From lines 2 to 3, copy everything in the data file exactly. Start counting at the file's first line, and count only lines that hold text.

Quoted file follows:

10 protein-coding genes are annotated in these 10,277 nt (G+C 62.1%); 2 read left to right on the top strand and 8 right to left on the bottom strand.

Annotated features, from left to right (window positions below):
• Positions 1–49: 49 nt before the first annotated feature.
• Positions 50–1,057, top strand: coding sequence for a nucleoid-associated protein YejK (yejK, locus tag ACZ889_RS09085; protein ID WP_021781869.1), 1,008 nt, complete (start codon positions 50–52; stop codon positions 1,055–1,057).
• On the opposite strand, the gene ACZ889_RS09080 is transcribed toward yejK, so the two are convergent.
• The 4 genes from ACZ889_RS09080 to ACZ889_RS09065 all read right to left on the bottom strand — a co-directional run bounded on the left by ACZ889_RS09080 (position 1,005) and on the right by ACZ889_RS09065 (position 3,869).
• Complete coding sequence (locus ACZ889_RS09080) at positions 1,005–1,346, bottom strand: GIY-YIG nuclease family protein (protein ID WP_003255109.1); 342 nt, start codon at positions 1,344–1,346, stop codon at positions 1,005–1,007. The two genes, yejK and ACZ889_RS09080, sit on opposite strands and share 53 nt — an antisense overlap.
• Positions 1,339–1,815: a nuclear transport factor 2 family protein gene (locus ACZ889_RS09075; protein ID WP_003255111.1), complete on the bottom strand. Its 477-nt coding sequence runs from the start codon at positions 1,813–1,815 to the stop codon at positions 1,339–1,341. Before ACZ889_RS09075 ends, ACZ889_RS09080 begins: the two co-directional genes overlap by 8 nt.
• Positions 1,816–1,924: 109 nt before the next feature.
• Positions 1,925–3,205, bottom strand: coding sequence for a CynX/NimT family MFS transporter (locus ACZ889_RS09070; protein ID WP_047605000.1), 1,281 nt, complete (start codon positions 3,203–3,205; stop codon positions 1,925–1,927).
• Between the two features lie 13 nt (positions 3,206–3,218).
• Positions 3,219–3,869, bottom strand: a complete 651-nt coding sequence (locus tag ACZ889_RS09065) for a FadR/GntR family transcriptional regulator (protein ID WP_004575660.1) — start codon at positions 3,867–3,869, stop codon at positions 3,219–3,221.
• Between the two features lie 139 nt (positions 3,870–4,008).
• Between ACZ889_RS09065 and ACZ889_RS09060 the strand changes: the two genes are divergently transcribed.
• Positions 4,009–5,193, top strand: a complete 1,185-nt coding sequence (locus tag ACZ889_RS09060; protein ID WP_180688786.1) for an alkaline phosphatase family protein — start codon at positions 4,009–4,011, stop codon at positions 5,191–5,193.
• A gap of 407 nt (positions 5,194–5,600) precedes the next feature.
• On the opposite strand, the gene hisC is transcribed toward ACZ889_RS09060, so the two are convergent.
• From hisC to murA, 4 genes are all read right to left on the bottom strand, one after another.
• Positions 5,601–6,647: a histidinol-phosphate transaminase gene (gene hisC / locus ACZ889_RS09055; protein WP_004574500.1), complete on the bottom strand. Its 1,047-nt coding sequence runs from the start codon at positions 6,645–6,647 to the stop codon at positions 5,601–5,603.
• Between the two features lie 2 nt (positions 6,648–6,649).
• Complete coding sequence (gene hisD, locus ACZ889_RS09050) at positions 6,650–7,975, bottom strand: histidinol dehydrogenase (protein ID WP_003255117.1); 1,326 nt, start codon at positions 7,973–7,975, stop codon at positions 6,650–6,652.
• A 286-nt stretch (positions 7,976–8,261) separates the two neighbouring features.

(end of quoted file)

Annotated features, from left to right (window positions below):
• Positions 1–49: 49 nt before the first annotated feature.